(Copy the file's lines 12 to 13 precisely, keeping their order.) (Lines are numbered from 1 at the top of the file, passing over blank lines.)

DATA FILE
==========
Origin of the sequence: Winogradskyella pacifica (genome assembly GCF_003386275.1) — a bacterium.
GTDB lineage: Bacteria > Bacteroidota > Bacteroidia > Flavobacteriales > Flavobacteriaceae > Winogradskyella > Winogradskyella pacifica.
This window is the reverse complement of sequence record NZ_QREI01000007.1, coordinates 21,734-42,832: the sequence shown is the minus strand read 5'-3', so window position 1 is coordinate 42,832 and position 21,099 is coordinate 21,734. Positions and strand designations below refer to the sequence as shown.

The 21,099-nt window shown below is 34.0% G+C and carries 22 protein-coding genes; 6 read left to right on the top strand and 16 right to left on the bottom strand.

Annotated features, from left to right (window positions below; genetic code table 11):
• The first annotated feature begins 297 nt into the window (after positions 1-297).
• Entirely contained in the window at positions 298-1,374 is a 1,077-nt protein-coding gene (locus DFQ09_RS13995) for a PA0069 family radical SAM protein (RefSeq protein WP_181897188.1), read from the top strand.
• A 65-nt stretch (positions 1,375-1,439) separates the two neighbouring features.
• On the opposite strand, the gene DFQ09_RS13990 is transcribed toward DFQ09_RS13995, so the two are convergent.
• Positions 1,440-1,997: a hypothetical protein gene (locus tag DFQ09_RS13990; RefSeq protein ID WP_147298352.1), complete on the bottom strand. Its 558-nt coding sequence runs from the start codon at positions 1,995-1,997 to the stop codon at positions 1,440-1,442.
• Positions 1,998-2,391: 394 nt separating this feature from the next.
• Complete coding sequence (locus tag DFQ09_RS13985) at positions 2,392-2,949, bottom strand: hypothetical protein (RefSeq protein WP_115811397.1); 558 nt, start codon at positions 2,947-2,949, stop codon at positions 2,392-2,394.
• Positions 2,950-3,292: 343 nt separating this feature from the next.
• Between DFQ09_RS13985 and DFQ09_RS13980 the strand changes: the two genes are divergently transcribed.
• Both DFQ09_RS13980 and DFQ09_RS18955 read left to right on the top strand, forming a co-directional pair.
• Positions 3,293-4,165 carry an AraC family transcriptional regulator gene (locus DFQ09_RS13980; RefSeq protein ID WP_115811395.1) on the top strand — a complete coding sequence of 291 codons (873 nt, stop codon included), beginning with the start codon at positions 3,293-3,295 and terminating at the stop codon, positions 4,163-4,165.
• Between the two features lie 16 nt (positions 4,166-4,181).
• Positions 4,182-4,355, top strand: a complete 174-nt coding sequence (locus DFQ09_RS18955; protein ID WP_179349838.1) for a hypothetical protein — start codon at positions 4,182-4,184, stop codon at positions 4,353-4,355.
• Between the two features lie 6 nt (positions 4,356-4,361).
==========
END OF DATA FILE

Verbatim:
• Complete coding sequence (locus tag DFQ09_RS13985) at positions 2,392-2,949, bottom strand: hypothetical protein (RefSeq protein WP_115811397.1); 558 nt, start codon at positions 2,947-2,949, stop codon at positions 2,392-2,394.
• Positions 2,950-3,292: 343 nt separating this feature from the next.